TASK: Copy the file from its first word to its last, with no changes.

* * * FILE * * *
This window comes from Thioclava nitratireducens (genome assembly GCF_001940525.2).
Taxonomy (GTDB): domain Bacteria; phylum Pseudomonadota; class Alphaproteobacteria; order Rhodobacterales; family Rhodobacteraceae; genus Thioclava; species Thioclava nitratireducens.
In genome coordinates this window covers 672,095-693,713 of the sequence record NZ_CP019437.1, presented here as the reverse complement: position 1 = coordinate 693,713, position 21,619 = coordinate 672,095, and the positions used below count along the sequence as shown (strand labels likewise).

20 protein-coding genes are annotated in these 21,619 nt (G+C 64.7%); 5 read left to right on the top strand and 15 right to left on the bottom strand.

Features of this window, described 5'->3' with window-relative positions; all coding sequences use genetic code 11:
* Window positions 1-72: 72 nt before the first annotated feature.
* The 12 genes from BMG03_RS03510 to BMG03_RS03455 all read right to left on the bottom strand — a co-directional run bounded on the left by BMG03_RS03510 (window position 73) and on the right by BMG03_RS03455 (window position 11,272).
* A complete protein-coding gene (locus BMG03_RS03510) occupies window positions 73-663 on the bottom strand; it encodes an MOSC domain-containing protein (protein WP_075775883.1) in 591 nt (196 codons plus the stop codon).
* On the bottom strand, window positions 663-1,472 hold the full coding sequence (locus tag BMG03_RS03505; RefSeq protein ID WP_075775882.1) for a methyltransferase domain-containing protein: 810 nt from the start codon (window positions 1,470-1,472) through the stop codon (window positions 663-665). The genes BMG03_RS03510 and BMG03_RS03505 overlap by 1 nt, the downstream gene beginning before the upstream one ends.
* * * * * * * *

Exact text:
This window comes from Thioclava nitratireducens (genome assembly GCF_001940525.2).
Taxonomy (GTDB): domain Bacteria; phylum Pseudomonadota; class Alphaproteobacteria; order Rhodobacterales; family Rhodobacteraceae; genus Thioclava; species Thioclava nitratireducens.
In genome coordinates this window covers 672,095-693,713 of the sequence record NZ_CP019437.1, presented here as the reverse complement: position 1 = coordinate 693,713, position 21,619 = coordinate 672,095, and the positions used below count along the sequence as shown (strand labels likewise).

20 protein-coding genes are annotated in these 21,619 nt (G+C 64.7%); 5 read left to right on the top strand and 15 right to left on the bottom strand.

Features of this window, described 5'->3' with window-relative positions; all coding sequences use genetic code 11:
* Window positions 1-72: 72 nt before the first annotated feature.
* The 12 genes from BMG03_RS03510 to BMG03_RS03455 all read right to left on the bottom strand — a co-directional run bounded on the left by BMG03_RS03510 (window position 73) and on the right by BMG03_RS03455 (window position 11,272).
* A complete protein-coding gene (locus BMG03_RS03510) occupies window positions 73-663 on the bottom strand; it encodes an MOSC domain-containing protein (protein WP_075775883.1) in 591 nt (196 codons plus the stop codon).
* On the bottom strand, window positions 663-1,472 hold the full coding sequence (locus tag BMG03_RS03505; RefSeq protein ID WP_075775882.1) for a methyltransferase domain-containing protein: 810 nt from the start codon (window positions 1,470-1,472) through the stop codon (window positions 663-665). The genes BMG03_RS03510 and BMG03_RS03505 overlap by 1 nt, the downstream gene beginning before the upstream one ends.